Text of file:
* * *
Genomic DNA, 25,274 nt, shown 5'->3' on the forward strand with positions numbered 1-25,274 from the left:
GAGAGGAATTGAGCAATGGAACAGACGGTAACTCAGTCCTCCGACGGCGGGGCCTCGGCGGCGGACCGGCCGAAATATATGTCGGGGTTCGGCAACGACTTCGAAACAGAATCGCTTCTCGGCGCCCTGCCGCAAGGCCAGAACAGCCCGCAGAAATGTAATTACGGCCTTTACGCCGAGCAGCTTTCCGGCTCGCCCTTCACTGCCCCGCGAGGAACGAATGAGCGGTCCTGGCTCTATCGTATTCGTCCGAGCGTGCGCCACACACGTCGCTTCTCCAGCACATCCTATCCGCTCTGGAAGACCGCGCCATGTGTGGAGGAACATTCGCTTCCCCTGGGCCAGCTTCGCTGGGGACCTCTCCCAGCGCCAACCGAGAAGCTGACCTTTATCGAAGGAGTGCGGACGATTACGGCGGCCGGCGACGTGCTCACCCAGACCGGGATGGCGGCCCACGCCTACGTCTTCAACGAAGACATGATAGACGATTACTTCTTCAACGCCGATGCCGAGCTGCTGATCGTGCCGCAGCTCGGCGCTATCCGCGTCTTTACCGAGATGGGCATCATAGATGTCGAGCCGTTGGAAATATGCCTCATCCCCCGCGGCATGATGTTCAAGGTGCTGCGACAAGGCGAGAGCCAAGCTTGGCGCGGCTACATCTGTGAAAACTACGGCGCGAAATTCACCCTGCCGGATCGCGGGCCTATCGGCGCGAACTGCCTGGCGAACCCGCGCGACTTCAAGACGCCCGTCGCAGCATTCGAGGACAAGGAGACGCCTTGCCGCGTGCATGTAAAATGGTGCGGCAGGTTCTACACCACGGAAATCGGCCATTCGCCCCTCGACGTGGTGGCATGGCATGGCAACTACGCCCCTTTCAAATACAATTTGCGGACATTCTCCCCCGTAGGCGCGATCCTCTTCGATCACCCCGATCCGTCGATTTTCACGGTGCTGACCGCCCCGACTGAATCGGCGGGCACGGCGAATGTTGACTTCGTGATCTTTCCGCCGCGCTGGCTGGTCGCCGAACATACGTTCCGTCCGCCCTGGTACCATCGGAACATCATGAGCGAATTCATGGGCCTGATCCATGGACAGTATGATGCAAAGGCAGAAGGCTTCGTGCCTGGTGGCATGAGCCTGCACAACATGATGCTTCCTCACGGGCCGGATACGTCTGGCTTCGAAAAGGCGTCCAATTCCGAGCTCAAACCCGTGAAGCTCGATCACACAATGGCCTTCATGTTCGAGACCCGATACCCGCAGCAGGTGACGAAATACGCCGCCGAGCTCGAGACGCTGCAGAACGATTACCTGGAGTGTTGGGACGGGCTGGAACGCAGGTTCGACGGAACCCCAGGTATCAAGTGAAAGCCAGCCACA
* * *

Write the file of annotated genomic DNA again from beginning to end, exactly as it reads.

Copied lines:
Genomic DNA, 25,274 nt, shown 5'->3' on the forward strand with positions numbered 1-25,274 from the left:
GAGAGGAATTGAGCAATGGAACAGACGGTAACTCAGTCCTCCGACGGCGGGGCCTCGGCGGCGGACCGGCCGAAATATATGTCGGGGTTCGGCAACGACTTCGAAACAGAATCGCTTCTCGGCGCCCTGCCGCAAGGCCAGAACAGCCCGCAGAAATGTAATTACGGCCTTTACGCCGAGCAGCTTTCCGGCTCGCCCTTCACTGCCCCGCGAGGAACGAATGAGCGGTCCTGGCTCTATCGTATTCGTCCGAGCGTGCGCCACACACGTCGCTTCTCCAGCACATCCTATCCGCTCTGGAAGACCGCGCCATGTGTGGAGGAACATTCGCTTCCCCTGGGCCAGCTTCGCTGGGGACCTCTCCCAGCGCCAACCGAGAAGCTGACCTTTATCGAAGGAGTGCGGACGATTACGGCGGCCGGCGACGTGCTCACCCAGACCGGGATGGCGGCCCACGCCTACGTCTTCAACGAAGACATGATAGACGATTACTTCTTCAACGCCGATGCCGAGCTGCTGATCGTGCCGCAGCTCGGCGCTATCCGCGTCTTTACCGAGATGGGCATCATAGATGTCGAGCCGTTGGAAATATGCCTCATCCCCCGCGGCATGATGTTCAAGGTGCTGCGACAAGGCGAGAGCCAAGCTTGGCGCGGCTACATCTGTGAAAACTACGGCGCGAAATTCACCCTGCCGGATCGCGGGCCTATCGGCGCGAACTGCCTGGCGAACCCGCGCGACTTCAAGACGCCCGTCGCAGCATTCGAGGACAAGGAGACGCCTTGCCGCGTGCATGTAAAATGGTGCGGCAGGTTCTACACCACGGAAATCGGCCATTCGCCCCTCGACGTGGTGGCATGGCATGGCAACTACGCCCCTTTCAAATACAATTTGCGGACATTCTCCCCCGTAGGCGCGATCCTCTTCGATCACCCCGATCCGTCGATTTTCACGGTGCTGACCGCCCCGACTGAATCGGCGGGCACGGCGAATGTTGACTTCGTGATCTTTCCGCCGCGCTGGCTGGTCGCCGAACATACGTTCCGTCCGCCCTGGTACCATCGGAACATCATGAGCGAATTCATGGGCCTGATCCATGGACAGTATGATGCAAAGGCAGAAGGCTTCGTGCCTGGTGGCATGAGCCTGCACAACATGATGCTTCCTCACGGGCCGGATACGTCTGGCTTCGAAAAGGCGTCCAATTCCGAGCTCAAACCCGTGAAGCTCGATCACACAATGGCCTTCATGTTCGAGACCCGATACCCGCAGCAGGTGACGAAATACGCCGCCGAGCTCGAGACGCTGCAGAACGATTACCTGGAGTGTTGGGACGGGCTGGAACGCAGGTTCGACGGAACCCCAGGTATCAAGTGAAAGCCAGCCACA